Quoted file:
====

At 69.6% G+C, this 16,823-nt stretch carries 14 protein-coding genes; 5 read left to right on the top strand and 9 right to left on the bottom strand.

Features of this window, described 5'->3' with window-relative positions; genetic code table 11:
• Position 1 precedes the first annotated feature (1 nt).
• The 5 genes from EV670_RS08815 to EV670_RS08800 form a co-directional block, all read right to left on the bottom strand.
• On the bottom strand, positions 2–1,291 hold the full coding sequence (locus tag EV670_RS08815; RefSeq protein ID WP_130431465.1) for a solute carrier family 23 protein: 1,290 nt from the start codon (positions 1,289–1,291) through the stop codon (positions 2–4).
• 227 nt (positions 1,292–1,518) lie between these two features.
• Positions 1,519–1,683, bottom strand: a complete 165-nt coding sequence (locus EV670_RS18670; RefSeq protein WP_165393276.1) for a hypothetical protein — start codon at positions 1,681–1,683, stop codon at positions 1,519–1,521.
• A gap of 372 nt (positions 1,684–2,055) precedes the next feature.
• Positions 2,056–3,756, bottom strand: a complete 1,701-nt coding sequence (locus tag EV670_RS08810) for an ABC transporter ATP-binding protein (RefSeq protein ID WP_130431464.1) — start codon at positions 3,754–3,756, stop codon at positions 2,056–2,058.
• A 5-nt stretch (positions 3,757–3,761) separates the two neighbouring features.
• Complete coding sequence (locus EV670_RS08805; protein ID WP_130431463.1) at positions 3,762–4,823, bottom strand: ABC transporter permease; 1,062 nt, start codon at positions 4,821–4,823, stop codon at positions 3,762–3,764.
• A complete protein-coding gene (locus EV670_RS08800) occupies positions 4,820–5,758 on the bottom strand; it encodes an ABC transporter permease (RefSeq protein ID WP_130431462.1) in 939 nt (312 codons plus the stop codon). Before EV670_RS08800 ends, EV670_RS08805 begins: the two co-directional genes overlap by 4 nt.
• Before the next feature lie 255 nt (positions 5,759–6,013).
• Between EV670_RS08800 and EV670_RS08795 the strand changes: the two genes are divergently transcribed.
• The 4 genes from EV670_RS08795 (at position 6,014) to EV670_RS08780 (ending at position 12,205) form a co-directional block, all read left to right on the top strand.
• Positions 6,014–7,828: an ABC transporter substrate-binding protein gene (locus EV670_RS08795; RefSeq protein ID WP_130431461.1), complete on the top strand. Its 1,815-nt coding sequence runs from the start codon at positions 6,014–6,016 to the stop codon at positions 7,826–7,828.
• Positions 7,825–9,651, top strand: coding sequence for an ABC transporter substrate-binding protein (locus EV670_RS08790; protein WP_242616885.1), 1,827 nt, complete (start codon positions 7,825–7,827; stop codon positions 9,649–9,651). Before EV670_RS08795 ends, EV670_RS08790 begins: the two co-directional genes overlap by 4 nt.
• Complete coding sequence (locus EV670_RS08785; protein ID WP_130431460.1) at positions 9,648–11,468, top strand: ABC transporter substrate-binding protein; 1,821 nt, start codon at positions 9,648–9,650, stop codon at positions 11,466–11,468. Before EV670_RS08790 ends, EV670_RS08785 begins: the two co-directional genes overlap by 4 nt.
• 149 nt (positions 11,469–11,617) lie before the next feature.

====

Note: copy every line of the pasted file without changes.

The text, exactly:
At 69.6% G+C, this 16,823-nt stretch carries 14 protein-coding genes; 5 read left to right on the top strand and 9 right to left on the bottom strand.

Features of this window, described 5'->3' with window-relative positions; genetic code table 11:
• Position 1 precedes the first annotated feature (1 nt).
• The 5 genes from EV670_RS08815 to EV670_RS08800 form a co-directional block, all read right to left on the bottom strand.
• On the bottom strand, positions 2–1,291 hold the full coding sequence (locus tag EV670_RS08815; RefSeq protein ID WP_130431465.1) for a solute carrier family 23 protein: 1,290 nt from the start codon (positions 1,289–1,291) through the stop codon (positions 2–4).
• 227 nt (positions 1,292–1,518) lie between these two features.
• Positions 1,519–1,683, bottom strand: a complete 165-nt coding sequence (locus EV670_RS18670; RefSeq protein WP_165393276.1) for a hypothetical protein — start codon at positions 1,681–1,683, stop codon at positions 1,519–1,521.
• A gap of 372 nt (positions 1,684–2,055) precedes the next feature.
• Positions 2,056–3,756, bottom strand: a complete 1,701-nt coding sequence (locus tag EV670_RS08810) for an ABC transporter ATP-binding protein (RefSeq protein ID WP_130431464.1) — start codon at positions 3,754–3,756, stop codon at positions 2,056–2,058.
• A 5-nt stretch (positions 3,757–3,761) separates the two neighbouring features.
• Complete coding sequence (locus EV670_RS08805; protein ID WP_130431463.1) at positions 3,762–4,823, bottom strand: ABC transporter permease; 1,062 nt, start codon at positions 4,821–4,823, stop codon at positions 3,762–3,764.
• A complete protein-coding gene (locus EV670_RS08800) occupies positions 4,820–5,758 on the bottom strand; it encodes an ABC transporter permease (RefSeq protein ID WP_130431462.1) in 939 nt (312 codons plus the stop codon). Before EV670_RS08800 ends, EV670_RS08805 begins: the two co-directional genes overlap by 4 nt.
• Before the next feature lie 255 nt (positions 5,759–6,013).
• Between EV670_RS08800 and EV670_RS08795 the strand changes: the two genes are divergently transcribed.
• The 4 genes from EV670_RS08795 (at position 6,014) to EV670_RS08780 (ending at position 12,205) form a co-directional block, all read left to right on the top strand.
• Positions 6,014–7,828: an ABC transporter substrate-binding protein gene (locus EV670_RS08795; RefSeq protein ID WP_130431461.1), complete on the top strand. Its 1,815-nt coding sequence runs from the start codon at positions 6,014–6,016 to the stop codon at positions 7,826–7,828.
• Positions 7,825–9,651, top strand: coding sequence for an ABC transporter substrate-binding protein (locus EV670_RS08790; protein WP_242616885.1), 1,827 nt, complete (start codon positions 7,825–7,827; stop codon positions 9,649–9,651). Before EV670_RS08795 ends, EV670_RS08790 begins: the two co-directional genes overlap by 4 nt.
• Complete coding sequence (locus EV670_RS08785; protein ID WP_130431460.1) at positions 9,648–11,468, top strand: ABC transporter substrate-binding protein; 1,821 nt, start codon at positions 9,648–9,650, stop codon at positions 11,466–11,468. Before EV670_RS08790 ends, EV670_RS08785 begins: the two co-directional genes overlap by 4 nt.
• 149 nt (positions 11,469–11,617) lie before the next feature.